I’ve also been struggling trying to figure out what my urban fantasy novel has that makes it different than all the other urban fantasy novels out there. What about my universe would entice people to read it instead of one of the others. It’s been weighing heavily on my mind. The fact that magic is “out”? The ensemble cast (at least three POV characters). The magic itself? (For those keeping score, the question put to my ‘muse’ was “What’s special about my world?”)

August 13th was a Tuesday. As I do almost every Tuesday night, I left work and drove (a boring, repetitive task) to the Barnes & Noble at The Forum in Norcross, wherein meets The Forum Writers, a critique group that’s been around as a coherent entity for nearly eleven years. I’ve been going for just a bit over five of those years.

On the way, at 5:32 PM, I recorded this2 on my DVR.

It seems like most urban fantasy involves some other realm. The Gray [Kat Richardson‘s Greywalker series]. The Nevernever [Jim butcher‘s The Dresden Files series]. Alternate, parallel dimensions [Katharine Kerr‘s Nola O’Grady series]. Etc. In my Dummies book, I wrote a little thing about astral projection and kind of picked up on Kerr’s [Deverry Series concept of the] silver thread that connects the body to the consciousness. Well, that could be my ‘other world.’ An alternate Atlanta inside the mental space, but existing externally, created communally by all the minds inhabiting it.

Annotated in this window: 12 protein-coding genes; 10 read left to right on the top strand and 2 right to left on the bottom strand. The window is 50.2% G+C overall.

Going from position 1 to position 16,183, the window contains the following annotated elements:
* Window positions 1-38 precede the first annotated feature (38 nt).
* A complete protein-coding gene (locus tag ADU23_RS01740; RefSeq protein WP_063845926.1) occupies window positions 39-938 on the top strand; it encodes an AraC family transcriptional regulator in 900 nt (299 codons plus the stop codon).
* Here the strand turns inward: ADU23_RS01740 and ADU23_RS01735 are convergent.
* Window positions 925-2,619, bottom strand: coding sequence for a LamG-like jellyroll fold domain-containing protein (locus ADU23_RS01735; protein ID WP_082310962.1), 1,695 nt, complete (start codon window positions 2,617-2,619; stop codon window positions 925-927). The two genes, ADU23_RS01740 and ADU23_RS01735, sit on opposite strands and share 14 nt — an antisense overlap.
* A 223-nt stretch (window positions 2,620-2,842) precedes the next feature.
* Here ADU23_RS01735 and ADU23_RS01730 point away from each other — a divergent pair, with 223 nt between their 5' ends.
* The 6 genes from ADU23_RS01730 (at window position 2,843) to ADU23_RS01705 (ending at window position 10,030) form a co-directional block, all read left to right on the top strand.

Four minutes later:

What if this alternate Atlanta exists alongside and on top of the real Atlanta, and it’s similar to but not exactly like the real one? And maybe people who have the ability to do magic stand out in some way. Ooh, and every crime the MCU investigates would then have to be investigated both in the real Atlanta and over in that other Atlanta?

Fourteen minutes after that:

Maybe one of the characteristics of the stasis spell [on the crime scenes in the novel] — the thing that makes them really stand out — is that the stasis also extends into the other place as well as the real Atlanta.

Then I made it to the book store and we did our critique thing, and then I had dinner. And then, on the way home at 11:08:

And now we come full circle. What if this alternate place is the source of magic? I was trying to stay more ‘scientific,’ but I’m not sure I can.

A minute later:

So this other place is built from the subconscious or unconscious of all the people who have magic. It therefore only exists as long as there are people who can perform magic. For a while, it was almost gone3, but now it’s back, because of breeding. But if that’s the case, then I can foresee a future book where gifted people are dying — being killed — and it’s weakening the other place. But why do some people get more power and others less? Why is it disproportionate?

And I think maybe — just maybe — my subconscious might have — out of sheer boredom — provided me with something that will give me a little more oomph to play with. Maybe these notes are my first steps into a rediscovery of my world and a re-invigoration of my desire to write in it.